Thus, one can infer from the above discussion that the securitization of energy supply is one of the moot points of conflict between Russia -Europe.

 Europe and Russia-Ukraine War

The present Russia-Ukraine War can also be seen in the context of NATO's larger design to expand itself in the post-Soviet space and Russia's determination to prevent that as discussed above. These two factors are primarily shaping the War between these two brotherly countries. Of late, four European countries which are part of NATO have taken measures to checkmate Russia's aggressive postures. Of these four countries, Germany, Italy, and France earlier took a contrary position regarding actions against Russia, especially on the imposition of sanctions. The recent visit of France  President Emmanuel Macron,  Germany Chancellor Olaf Scholz, Italy's Prime Minister Mario Draghi, and Romania's President Klaus Werner Iohannis to Kyiv before the EU meeting was to decide Ukraine's membership in the EU. Although the visit by these European leaders to Ukraine was considered sympathetic to Russia, it was a new strategic move by the EU in particular and the West, in general, to further isolate Russia. Though these four leaders agreed to provide arms and ammunition to Ukraine for its War against  Russia, German Chancellor Scholz underlined that "Ukraine belongs to the European family".

 On the other hand, Russia took a cautious stand as outlined by Dmitry Peskov, the spokesperson of the Presidential Administration of Russia, "it’s very important for us that all these processes don’t bring more problems to us and more problems in the mentioned countries' relations with us”. This is a clear and strong message from Russia responding to the situation. However, the question needs to be emphasized whether the European countries will accept Ukraine in its geo-cultural fraternity?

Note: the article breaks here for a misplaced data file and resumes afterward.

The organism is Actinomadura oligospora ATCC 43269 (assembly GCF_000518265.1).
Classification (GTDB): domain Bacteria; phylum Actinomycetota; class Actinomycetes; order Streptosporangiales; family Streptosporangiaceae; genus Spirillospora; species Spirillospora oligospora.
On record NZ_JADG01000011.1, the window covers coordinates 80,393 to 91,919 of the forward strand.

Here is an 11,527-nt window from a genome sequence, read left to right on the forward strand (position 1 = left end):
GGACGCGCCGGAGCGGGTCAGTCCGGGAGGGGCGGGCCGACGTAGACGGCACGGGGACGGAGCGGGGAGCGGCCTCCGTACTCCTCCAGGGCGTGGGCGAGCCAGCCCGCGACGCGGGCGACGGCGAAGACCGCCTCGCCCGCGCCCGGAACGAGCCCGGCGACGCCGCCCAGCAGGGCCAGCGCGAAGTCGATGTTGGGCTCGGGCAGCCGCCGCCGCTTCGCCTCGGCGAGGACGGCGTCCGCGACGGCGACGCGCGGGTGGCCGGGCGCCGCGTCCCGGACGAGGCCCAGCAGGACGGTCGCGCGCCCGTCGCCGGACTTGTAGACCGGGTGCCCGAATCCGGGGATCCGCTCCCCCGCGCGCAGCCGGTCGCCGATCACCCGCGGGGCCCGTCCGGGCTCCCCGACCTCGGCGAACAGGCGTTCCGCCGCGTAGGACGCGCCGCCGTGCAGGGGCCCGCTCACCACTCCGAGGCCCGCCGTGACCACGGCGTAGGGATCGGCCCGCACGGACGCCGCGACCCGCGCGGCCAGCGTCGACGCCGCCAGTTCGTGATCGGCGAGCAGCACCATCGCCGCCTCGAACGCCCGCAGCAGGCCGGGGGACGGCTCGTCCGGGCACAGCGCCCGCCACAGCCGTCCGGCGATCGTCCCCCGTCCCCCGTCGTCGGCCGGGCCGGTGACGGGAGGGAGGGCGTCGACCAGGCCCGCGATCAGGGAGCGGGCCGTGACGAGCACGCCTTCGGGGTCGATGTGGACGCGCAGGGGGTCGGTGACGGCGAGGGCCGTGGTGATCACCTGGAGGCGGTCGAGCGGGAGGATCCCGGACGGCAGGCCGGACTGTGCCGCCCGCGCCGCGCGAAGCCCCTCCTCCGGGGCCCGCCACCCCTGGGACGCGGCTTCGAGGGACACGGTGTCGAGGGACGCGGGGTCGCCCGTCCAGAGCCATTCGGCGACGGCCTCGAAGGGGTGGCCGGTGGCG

A closer look at Europe's policy towards Russia demonstrates that it is based on engagement and distrust towards each other. The geoeconomics compulsions are putting both in a mutually beneficial relationship. On the other hand, this is an accepted fact that there is a geocultural and geopolitical rivalry between Russia and Europe. This is propelling the relevance of the term “enigma” as highlighted by Churchill.

 One point that needs to be underlined here is how the proxy war which is going on between Russia and Europe is going to have an impact on India. This is important because, like the European countries, India also shares a strong bilateral relationship with Russia. At the same time, there is a great deal of engagement between India and Europe in the context of renewable energy and trade. Some of these developments need to be analysed in detail.